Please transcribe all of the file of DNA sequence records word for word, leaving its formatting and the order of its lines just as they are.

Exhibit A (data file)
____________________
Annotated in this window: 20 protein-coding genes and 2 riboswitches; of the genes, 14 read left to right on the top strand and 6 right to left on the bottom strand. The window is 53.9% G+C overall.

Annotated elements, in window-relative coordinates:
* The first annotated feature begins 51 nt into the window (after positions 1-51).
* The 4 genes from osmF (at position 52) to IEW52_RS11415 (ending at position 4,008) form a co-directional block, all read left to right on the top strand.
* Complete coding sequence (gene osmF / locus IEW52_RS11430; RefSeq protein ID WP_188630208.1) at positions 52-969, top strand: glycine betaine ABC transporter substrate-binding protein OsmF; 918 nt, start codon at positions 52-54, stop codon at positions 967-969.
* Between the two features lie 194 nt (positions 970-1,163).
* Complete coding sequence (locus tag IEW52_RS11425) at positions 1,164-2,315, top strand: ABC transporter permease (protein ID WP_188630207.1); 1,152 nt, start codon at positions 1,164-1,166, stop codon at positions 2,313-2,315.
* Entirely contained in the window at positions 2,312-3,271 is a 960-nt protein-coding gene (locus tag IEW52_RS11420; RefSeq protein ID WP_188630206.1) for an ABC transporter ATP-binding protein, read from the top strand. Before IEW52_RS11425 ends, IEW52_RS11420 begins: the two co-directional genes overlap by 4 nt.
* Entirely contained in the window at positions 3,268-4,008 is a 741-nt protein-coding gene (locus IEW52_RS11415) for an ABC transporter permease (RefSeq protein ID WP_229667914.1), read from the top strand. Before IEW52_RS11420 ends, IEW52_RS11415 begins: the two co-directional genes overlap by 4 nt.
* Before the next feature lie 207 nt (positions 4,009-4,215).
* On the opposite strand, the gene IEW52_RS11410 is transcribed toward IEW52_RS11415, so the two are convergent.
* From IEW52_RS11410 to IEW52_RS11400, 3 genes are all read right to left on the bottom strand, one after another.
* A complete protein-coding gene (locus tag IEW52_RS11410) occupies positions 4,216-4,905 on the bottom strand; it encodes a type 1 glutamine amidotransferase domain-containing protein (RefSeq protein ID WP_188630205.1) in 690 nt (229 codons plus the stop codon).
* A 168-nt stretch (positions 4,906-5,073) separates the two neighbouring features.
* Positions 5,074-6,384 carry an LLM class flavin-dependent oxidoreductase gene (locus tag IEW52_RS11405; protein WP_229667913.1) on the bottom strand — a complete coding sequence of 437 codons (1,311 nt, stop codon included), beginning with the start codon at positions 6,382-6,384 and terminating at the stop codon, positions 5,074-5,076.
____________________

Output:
Annotated in this window: 20 protein-coding genes and 2 riboswitches; of the genes, 14 read left to right on the top strand and 6 right to left on the bottom strand. The window is 53.9% G+C overall.

Annotated elements, in window-relative coordinates:
* The first annotated feature begins 51 nt into the window (after positions 1-51).
* The 4 genes from osmF (at position 52) to IEW52_RS11415 (ending at position 4,008) form a co-directional block, all read left to right on the top strand.
* Complete coding sequence (gene osmF / locus IEW52_RS11430; RefSeq protein ID WP_188630208.1) at positions 52-969, top strand: glycine betaine ABC transporter substrate-binding protein OsmF; 918 nt, start codon at positions 52-54, stop codon at positions 967-969.
* Between the two features lie 194 nt (positions 970-1,163).
* Complete coding sequence (locus tag IEW52_RS11425) at positions 1,164-2,315, top strand: ABC transporter permease (protein ID WP_188630207.1); 1,152 nt, start codon at positions 1,164-1,166, stop codon at positions 2,313-2,315.
* Entirely contained in the window at positions 2,312-3,271 is a 960-nt protein-coding gene (locus tag IEW52_RS11420; RefSeq protein ID WP_188630206.1) for an ABC transporter ATP-binding protein, read from the top strand. Before IEW52_RS11425 ends, IEW52_RS11420 begins: the two co-directional genes overlap by 4 nt.
* Entirely contained in the window at positions 3,268-4,008 is a 741-nt protein-coding gene (locus IEW52_RS11415) for an ABC transporter permease (RefSeq protein ID WP_229667914.1), read from the top strand. Before IEW52_RS11420 ends, IEW52_RS11415 begins: the two co-directional genes overlap by 4 nt.
* Before the next feature lie 207 nt (positions 4,009-4,215).
* On the opposite strand, the gene IEW52_RS11410 is transcribed toward IEW52_RS11415, so the two are convergent.
* From IEW52_RS11410 to IEW52_RS11400, 3 genes are all read right to left on the bottom strand, one after another.
* A complete protein-coding gene (locus tag IEW52_RS11410) occupies positions 4,216-4,905 on the bottom strand; it encodes a type 1 glutamine amidotransferase domain-containing protein (RefSeq protein ID WP_188630205.1) in 690 nt (229 codons plus the stop codon).
* A 168-nt stretch (positions 4,906-5,073) separates the two neighbouring features.
* Positions 5,074-6,384 carry an LLM class flavin-dependent oxidoreductase gene (locus tag IEW52_RS11405; protein WP_229667913.1) on the bottom strand — a complete coding sequence of 437 codons (1,311 nt, stop codon included), beginning with the start codon at positions 6,382-6,384 and terminating at the stop codon, positions 5,074-5,076.